Peter Feuerherd’s recent column at JSTOR Daily discusses sixteenth century Protestant Reformer John Calvin and his influence on capitalism. Calvin is viewed negatively by most moderns, both because of his identification with the doctrine of predestination – that God has eternally elected those who will be saved – as well as for a common, if not quite accurate, styling of the Weberian hypothesis, that Calvin and Calvinists believed worldly affluence to signify divine election.
With an estimated 40,000 Protestant denominations worldwide, how is it possible to compress such a subject in a single book, even in 500 pages on the 500th anniversary of the Reformation? Alec Ryrie offers Protestants: The Faith that Made the Modern World, whose title itself suggests the difficulty. It is a history of Protestantism but he insists it is merely about Protestants because he would otherwise be overpromising a definitive history. Ryrie, a professor in the Department of Theology and Religion of Durham University, delivers the impossible nonetheless. His solution could not be more comprehensive, more meticulous in its attempted objectivity, or…
In literary terms, Marilynne Robinson is a national treasure. In political terms, not so much. “When she was good, she was very, very good, but when she was bad she was horrid,” as the nursery rhyme has it. Robinson might not even mind my saying that, by the way. As an essayist she deliberately tries to make countercultural moves, intellectually and spiritually. Unfortunately, Robinson’s political views as expressed in her latest collection, When I Was a Child I Read Books, are far from countercultural if by that we mean unusual. They’re off-the-shelf liberal. Like her hero, President Obama, she is disinclined…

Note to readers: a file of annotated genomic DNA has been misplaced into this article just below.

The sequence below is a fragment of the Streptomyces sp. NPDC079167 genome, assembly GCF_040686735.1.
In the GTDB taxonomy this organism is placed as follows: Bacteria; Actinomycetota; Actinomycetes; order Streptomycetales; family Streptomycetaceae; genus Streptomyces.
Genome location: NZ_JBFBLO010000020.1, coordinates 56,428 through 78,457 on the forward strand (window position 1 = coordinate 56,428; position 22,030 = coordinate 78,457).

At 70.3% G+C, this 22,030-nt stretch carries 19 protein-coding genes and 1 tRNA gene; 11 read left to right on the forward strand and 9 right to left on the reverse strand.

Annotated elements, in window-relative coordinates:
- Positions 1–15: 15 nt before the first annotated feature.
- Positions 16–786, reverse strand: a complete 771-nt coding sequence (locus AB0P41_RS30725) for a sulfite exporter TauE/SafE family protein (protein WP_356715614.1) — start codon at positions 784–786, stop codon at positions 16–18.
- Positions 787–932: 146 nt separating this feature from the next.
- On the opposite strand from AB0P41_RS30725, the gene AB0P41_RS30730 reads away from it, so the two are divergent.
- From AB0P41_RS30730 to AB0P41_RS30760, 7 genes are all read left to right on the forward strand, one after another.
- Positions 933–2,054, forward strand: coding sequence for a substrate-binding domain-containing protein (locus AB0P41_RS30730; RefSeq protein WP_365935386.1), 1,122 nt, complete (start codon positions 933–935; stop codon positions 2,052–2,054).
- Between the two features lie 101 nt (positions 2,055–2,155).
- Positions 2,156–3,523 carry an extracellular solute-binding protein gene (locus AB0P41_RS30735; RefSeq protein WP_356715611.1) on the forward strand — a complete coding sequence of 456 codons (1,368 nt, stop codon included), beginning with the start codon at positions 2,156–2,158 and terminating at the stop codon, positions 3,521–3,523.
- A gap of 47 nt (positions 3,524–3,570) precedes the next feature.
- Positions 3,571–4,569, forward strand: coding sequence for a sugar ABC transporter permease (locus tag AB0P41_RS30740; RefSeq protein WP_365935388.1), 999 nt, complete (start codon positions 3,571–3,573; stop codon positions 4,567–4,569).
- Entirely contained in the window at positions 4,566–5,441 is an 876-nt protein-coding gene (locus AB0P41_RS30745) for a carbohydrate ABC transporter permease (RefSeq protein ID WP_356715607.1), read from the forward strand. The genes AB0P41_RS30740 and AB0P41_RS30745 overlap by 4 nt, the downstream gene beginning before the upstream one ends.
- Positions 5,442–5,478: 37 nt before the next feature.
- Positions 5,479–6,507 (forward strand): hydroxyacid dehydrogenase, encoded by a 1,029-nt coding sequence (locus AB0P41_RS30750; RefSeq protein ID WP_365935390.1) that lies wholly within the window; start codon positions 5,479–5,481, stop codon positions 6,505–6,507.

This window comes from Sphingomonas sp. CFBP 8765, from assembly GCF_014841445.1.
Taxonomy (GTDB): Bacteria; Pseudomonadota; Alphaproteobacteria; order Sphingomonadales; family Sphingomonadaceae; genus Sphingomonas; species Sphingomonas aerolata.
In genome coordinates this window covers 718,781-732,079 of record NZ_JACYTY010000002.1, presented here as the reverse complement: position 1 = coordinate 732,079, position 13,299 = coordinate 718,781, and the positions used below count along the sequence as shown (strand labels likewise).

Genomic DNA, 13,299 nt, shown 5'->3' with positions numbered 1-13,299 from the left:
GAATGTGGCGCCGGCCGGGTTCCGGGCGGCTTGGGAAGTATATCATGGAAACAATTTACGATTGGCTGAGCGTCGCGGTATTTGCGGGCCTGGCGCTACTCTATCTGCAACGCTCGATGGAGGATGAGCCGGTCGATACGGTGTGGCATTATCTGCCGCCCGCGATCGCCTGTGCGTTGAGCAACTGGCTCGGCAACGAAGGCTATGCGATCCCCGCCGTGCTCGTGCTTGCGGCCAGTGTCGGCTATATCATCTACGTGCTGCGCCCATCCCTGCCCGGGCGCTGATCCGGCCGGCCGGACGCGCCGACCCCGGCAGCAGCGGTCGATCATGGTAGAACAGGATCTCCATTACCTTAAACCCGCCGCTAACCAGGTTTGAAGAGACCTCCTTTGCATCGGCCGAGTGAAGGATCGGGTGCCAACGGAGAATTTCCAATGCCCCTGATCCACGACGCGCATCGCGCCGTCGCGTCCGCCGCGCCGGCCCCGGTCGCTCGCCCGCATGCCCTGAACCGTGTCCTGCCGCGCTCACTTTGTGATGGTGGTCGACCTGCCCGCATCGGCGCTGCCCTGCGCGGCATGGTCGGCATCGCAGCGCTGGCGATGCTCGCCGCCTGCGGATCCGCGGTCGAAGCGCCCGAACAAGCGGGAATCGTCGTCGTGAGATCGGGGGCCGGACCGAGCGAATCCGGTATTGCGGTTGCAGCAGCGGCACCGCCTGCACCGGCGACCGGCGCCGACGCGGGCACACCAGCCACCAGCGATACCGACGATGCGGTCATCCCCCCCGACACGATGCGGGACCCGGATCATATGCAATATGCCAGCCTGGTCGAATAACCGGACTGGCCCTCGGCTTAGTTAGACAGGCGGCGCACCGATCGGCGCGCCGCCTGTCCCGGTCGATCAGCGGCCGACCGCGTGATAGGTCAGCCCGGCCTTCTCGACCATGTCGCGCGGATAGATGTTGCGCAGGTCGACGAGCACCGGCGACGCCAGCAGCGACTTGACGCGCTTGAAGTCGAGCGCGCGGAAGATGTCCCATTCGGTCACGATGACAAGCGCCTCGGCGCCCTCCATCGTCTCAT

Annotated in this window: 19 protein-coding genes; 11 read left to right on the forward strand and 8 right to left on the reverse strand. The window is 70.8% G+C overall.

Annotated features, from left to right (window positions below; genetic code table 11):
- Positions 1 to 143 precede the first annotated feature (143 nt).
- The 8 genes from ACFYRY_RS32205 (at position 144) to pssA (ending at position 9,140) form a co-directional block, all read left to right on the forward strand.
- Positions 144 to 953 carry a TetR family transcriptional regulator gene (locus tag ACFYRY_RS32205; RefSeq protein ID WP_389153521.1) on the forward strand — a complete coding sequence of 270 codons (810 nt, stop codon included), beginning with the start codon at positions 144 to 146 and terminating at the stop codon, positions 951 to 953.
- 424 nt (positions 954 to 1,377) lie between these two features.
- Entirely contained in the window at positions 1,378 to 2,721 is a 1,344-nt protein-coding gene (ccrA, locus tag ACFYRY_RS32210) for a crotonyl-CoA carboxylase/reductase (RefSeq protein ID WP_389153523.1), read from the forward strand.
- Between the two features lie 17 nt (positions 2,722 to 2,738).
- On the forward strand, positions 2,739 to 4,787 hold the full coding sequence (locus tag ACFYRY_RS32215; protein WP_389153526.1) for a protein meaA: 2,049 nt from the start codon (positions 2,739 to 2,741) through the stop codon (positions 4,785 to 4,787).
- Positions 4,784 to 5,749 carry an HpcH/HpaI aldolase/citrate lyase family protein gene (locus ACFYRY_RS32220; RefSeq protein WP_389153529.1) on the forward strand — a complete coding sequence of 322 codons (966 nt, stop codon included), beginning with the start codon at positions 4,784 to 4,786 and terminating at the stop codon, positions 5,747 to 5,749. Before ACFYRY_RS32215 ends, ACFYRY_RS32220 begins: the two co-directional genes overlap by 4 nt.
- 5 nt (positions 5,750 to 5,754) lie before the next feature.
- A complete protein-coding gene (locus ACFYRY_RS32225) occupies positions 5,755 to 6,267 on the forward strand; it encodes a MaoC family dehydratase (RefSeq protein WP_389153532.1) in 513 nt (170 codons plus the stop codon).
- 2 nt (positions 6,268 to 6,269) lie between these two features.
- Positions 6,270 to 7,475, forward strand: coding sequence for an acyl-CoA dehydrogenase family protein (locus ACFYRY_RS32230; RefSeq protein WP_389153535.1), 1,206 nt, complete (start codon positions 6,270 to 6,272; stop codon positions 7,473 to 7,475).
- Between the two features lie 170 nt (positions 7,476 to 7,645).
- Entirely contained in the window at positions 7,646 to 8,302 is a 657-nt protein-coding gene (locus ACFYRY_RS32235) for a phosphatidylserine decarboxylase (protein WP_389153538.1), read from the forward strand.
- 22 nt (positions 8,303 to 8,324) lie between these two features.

Books reviewed in this essay:
The Reactionary Mind: Conservatism from Edmund Burke to Sarah Palin, by Corey Robin. Oxford University Press.
The Common Mind: Politics, Society and Christian Humanism from Thomas More to Russell Kirk, by André Gushurst-Moore. Angelico Press.
The Pinch: How the Baby Boomers Took Their Children’s Future—and Why They Should Give It Back, by David Willetts. Atlantic Books.
Amidst the recurring question of whether Edmund Burke is relevant to contemporary politics, we are presented with three volumes that approach this vital issue in different ways, and with varying levels of scholarly and popular perceptiveness. All the books under review attempt to connect the witness and insights of the great statesman to ongoing conflicts in society and politics. Perhaps the disparate assessments of Burke alone could suggest the resiliency of his legacy; however, the importance of Burke the political theorist dictates a closer examination of these critical works.
A squirearchy of deists, agnostics, and closeted atheists, the American founders erected a wall of separation between church and state to preserve their fledgling republic from the tyranny of an established church. But debating these points is inconsequential: after all, we have their singular achievement, the Constitution, and we can see the wall there. Granted, it is occasionally important to rescue the founders from misinterpretation by, e.g., pajama-wearing bloggers, farmers in overalls, and people who like NASCAR. Fortunately any historical work to be done is decidedly straightforward. One need only state the obvious: though the colonists were devout, the founders…
I thank the Law and Liberty site, and Dr. Bruce in particular, for their respectful attention to my book, in a new edition by St. Augustine’s Press, Calvin and the Foundations of Modern Politics.
Dr. Bruce nicely frames the question of Calvin’s theology in relation to modernity, and there is surely some validity in what he says about the limitations of my enterprise as a comprehensive guide to Calvin’s political teaching. It is certain that I focus almost exclusively on the Institutes, and it may be that I sometimes concede too much to venerable authors like Emil Doumergue. (Still, does Bruce mean to deny, against Doumergue and myself, that there is a pronounced antimonarchic element in Calvin’s teaching, one that emerges, unsurprisingly, when he is discussing biblical passages that tend that way?)
I’m afraid, though, that Dr. Bruce misses my point when he characterizes my approach as a kind of middle way “between the two extremes” of secular and religious interpretations of modernity, and, likewise, when he gives me credit for a “modest judgment of [my] own work.”